People who have never practiced yoga before often ask me to teach them a yoga pose. The Iyengar student in me cannot help but start by teaching Tadasana. People are often astounded by how much integrity and poise there is when conscious attention is brought to the simple act standing. They are amazed at how much attention can be brought to the four corners of the feet, the inner line of the legs, the lift of the knee caps and the release of the tailbone. Once we build the foundation. we move to the upper body and take a deep inhale to engage the abdomen, lift the sternum and lift and roll the shoulders back.

Supta Virasana, or Reclining Hero's Pose, is practiced by first situating yourself into Virasana, Hero's Pose. This pose can be very difficult on the knees, so take it easy. If you are unable to sit completely between your heels, as in the picture to the left, then sit on a yoga block or a blanket. You want to be sure that there is NO pain in the inner or outer knees. Take a few breaths here to settle into the pose and add props as needed.
Although some are talking about another 40 inches of snow this month, March is the month of the spring equinox and therefore heralds the beginning of spring. Until then, we are still in the water element and the end of the winter.
We are surprised to find, or not find rather, Vrschikasana, Scorpion Pose, listed among the backbends or the arm balances on the Yoga Journal List of Poses. As we wind down our backbends as we approach the spring equinox, we would be remiss in not including this challenging backbend among our poses.
There is no one pose that is the most feminine pose. Some poses are more feminine than others and some poses make you feel more feminine on different days of your practice. Ardha Chandrasana, Half Moon Pose, always feels very feminine to me. Perhaps it is because when I practice it on a good day, I feel extremely graceful and elegant. And while the name, camel pose, may not sound very feminine, Ustrasana, is very uplifting and powerful.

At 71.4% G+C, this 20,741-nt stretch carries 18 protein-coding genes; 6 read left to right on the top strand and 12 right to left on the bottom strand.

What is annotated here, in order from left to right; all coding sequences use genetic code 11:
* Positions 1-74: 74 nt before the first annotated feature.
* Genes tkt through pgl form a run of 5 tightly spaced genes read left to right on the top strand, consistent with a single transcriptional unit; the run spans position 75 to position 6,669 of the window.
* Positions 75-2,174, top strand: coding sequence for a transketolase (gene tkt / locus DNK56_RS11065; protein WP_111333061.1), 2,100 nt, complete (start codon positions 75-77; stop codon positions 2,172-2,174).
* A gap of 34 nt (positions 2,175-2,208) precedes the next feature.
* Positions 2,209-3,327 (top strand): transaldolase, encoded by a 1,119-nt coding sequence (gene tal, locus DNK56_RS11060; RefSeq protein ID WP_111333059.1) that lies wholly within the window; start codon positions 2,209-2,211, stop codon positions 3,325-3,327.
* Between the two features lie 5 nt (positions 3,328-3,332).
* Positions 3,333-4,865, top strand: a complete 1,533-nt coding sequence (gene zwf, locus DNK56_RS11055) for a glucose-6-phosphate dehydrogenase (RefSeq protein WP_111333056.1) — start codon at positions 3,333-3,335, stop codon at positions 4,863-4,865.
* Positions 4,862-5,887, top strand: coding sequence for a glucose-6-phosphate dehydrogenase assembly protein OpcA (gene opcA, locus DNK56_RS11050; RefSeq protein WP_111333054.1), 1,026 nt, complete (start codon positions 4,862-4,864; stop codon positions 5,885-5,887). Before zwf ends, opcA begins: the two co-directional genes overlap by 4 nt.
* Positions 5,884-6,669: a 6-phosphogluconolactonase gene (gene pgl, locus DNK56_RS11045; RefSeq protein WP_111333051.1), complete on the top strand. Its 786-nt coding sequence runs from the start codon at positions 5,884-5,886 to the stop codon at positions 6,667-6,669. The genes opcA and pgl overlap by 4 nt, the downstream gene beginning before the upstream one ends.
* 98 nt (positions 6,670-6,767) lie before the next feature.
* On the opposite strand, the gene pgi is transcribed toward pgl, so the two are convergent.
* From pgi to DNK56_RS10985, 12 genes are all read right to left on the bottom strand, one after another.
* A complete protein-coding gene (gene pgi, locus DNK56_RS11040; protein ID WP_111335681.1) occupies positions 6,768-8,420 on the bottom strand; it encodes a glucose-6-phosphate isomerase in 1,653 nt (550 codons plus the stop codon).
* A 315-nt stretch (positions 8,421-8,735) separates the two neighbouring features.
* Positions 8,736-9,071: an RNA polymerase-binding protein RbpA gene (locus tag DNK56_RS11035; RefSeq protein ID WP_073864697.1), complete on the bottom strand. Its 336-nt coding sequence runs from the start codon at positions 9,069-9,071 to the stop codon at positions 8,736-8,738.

Defy - To challenge the power of; resist boldy and openly.
For any yogi who has a favorite friend of the canine variety, you cannot help but smile when they practice upward or downward dog. Urdhva Mukha Svanasana, or upward facing dog, is another in our series of backward bending poses which is also clearly an arm and wrist strengthening pose. Poses such as Bhujangasana, Cobra Pose or Setu Bandha Sarvangasana, Bridge Pose, are excellent preparatory poses for Upward Facing Dog pose.
Bhekasana or Frog Pose is another challenging backbend which requires strength not only in the back but also in the arms and flexibility in the shoulders. Bhekasana is best practiced after warming up with standing poses or other preparatory backbends.
dhanurasana (bow posture) Dhanurasana, or Bow Pose, is a fantastic back-bending pose for opening the chest and shoulders and strengthening the back. This pose is challenging as it reminds how important the legs are in back-bending poses. In addition to the strength in the back required for backbends, there is even more strength required in the legs, particularly the quadriceps.
ChaturangaChaturanga Dandasana or the Four-Limbed Staff Pose is also called Plank Position. Chaturanga Dandasana is itself not described as a backbend but is often used to prepare for backbends because it strengthens the spinal muscles. Plank pose is the infamous Yoga Push Up which is one of the sequence of asanas in Surya Namaskar or Sun Salutations.